What the chief justice ruled

The section on Financial Procedures in the Standing Orders of the National Assembly is the same today as it was in 1969. In that year the Standing Orders were amended, no doubt to bring them in line with the provisions of the Independence Constitution of 1966. The Standing Orders had been approved by the same National Assembly which had approved the Independence Constitution.

The Financial Procedures provide for each head of expenditure to be “considered” and “decided” by the National Assembly. It specifically provides for amendments to increase or reduce any head of expenditure. In accordance with the constitution, it states that an amendment to increase may only be moved by a minister who must signify cabinet approval. No such requirement exists in relation to an amendment to reduce. Cabinet approval is therefore not necessary to reduce.

The constitutional foundation for the above powers given to the National Assembly by the Standing Orders was initially contained in Article 111 of the Independence Constitution. It provided for the Minister of Finance to lay before the National Assembly the estimates of revenues and expenditure and after approval by the Assembly for the Appropriation Bill to be laid. Article 218 of the current constitution contains the identical provision.

20131201ralphramkarranEssentially, therefore, the power of the National Assembly to increase or reduce the estimates has remained intact and unchallenged since Independence based on what appeared to be clear constitutional provisions. It probably remained unchallenged because the governing party has always had a majority in the National Assembly. It is only since 2011 that the situation has changed. The opposition now has a majority and has invoked the power to amend the estimates by reducing sums proposed for items of expenditure.

The reduction of sums in the estimates in 2012 was challenged in court by the government which sought many orders and declarations, the main one being that the reduction was unconstitutional. Having already given a preliminary ruling, Chief Justice (ag) Ian Chang gave his final ruling on January 29 by which he confirmed his earlier ruling that the National Assembly cannot amend the estimates by increasing or reducing them but that its power is limited to giving or withholding its approval.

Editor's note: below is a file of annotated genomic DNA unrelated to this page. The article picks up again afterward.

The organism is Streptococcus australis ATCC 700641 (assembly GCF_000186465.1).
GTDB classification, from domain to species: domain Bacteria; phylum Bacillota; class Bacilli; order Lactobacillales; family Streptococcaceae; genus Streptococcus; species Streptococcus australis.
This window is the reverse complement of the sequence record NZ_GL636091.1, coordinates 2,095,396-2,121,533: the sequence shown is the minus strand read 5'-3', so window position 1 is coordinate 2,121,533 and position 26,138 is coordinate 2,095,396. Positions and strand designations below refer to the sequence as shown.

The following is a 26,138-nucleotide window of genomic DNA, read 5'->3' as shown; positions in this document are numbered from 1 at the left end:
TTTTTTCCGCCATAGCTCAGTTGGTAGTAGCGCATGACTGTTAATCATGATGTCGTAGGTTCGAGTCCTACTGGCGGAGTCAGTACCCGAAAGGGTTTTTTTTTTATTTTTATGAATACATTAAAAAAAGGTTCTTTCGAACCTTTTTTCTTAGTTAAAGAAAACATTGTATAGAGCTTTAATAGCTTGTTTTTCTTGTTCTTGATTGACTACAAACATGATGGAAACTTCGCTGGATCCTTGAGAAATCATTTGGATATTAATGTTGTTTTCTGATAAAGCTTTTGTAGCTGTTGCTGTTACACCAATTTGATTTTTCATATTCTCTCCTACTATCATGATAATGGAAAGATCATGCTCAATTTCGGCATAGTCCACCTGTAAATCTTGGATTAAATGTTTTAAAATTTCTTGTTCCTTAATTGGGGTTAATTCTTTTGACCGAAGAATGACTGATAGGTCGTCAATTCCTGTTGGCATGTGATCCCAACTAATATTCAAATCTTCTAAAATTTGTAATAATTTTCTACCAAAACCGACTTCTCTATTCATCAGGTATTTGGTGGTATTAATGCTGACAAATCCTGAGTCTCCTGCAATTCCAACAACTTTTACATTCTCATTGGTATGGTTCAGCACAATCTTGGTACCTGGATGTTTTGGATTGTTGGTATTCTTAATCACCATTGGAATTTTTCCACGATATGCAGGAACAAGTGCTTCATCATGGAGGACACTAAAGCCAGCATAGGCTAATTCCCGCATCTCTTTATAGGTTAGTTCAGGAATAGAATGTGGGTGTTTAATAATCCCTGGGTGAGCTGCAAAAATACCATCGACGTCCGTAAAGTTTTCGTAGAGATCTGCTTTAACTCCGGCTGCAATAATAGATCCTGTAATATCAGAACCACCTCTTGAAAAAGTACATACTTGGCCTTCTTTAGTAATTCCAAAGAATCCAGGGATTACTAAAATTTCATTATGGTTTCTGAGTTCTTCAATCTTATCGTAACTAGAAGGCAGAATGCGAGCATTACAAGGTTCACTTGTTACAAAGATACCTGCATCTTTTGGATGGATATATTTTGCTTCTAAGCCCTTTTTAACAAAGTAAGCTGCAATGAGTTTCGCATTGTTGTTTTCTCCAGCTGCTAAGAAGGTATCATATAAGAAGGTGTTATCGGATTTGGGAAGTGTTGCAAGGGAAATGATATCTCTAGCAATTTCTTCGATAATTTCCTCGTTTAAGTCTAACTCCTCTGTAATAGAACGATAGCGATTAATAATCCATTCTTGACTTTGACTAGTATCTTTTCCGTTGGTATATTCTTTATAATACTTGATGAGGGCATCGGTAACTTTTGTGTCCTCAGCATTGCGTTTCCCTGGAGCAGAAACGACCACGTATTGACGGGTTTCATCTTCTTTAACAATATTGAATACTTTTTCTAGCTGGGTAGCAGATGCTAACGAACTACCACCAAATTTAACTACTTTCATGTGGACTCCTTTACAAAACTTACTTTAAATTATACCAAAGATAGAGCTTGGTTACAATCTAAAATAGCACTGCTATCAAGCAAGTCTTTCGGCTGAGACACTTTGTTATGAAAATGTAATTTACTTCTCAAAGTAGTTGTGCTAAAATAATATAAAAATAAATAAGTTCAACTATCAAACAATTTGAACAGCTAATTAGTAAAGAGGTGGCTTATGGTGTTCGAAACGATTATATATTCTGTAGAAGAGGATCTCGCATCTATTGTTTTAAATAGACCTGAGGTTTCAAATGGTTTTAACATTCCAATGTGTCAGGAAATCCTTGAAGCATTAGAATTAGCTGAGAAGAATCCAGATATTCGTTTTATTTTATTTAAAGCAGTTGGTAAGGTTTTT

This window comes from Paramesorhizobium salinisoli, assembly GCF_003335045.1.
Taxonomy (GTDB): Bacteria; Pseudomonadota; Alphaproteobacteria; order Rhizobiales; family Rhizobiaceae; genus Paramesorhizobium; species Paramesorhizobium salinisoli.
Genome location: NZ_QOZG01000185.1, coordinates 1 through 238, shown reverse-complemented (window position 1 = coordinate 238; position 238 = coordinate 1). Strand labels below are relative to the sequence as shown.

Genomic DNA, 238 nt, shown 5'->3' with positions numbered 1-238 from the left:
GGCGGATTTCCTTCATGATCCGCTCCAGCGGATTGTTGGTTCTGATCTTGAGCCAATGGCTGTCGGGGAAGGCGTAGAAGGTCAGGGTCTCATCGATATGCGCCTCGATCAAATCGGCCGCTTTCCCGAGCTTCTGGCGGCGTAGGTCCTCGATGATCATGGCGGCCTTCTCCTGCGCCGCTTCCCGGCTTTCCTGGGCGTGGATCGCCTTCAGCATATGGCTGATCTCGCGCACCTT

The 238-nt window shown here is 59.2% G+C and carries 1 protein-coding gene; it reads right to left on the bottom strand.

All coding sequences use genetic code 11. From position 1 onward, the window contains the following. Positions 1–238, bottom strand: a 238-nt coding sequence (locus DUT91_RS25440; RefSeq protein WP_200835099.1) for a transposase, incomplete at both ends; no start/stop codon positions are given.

The core, though not the entire basis, of the Chief Justice’s ruling rests on his interpretation of Article 171(2) of the constitution. The article prohibits the National Assembly, without the consent of the cabinet, from considering any bill which “makes provision” for, among other things, imposing any charge on the Consolidated Fund “otherwise than by reducing it” which is stated in the article in parenthesis. Similarly, it prohibits the considering of any motion “to make provision for any of the purposes aforesaid,” that is to say, considering a bill to impose a charge and the other things which Article 171(2) provides for but which should not detain us here.

The Chief Justice construed the phrase “for any of the purposes aforesaid” and the remainder of the article which provides for the motion, to mean that in considering a motion to reduce a charge to the Consolidated Fund the exemption from requiring cabinet consent for a reduction which applies to a bill does not apply in the case of a motion. In other words, while the cabinet’s consent is not required for a reduction of a charge to the Consolidated Fund by way of a bill, it is required in the case of a motion. This means that the Speaker can allow a bill proposing a reduction of a charge to the Consolidated Fund without cabinet consent but cannot allow a motion for the same purpose without cabinet consent. Hence the opposition cannot move such a motion since it would be unlikely to obtain cabinet consent. Since the estimates can only be reduced by way of motions, the opposition would have to obtain cabinet consent to do so, a highly unlikely event.

The Chief Justice went further and said that a charge can only be reduced by a bill and not by a motion. And in any event, Article 171(2) has nothing to do with the reduction of the minister’s estimates but rather with the reduction of a charge. This is puzzling because Article 171(2) provides for motions and the estimates are presented by a motion and the way to reduce items are by motions.

In seeking to cut the budget, which are the words being used in common parlance, what the opposition is in effect doing is moving motions to reduce items in the estimates. Therefore the actions of the opposition appear to fall within the parameters contemplated by Article 171(2).

The Chief Justice proceeds to explain that if the estimates are cut by the Assembly, the requirement for cabinet consent would become unnecessary and would be overridden, thereby defeating the requirement for cabinet consent which itself is unconstitutional. He therefore finds that as a matter of constitutional legality, the Assembly cannot amend the estimates. The Chief Justice concludes that the power of the Assembly is limited to withholding its approval for the estimates when they are laid before the Assembly for approval.

The effect of the decision of the Chief Justice is that the power of the National Assembly to “decide” has been curtailed or limited to approving or disapproving, not reducing or ‘cutting.’

 

 

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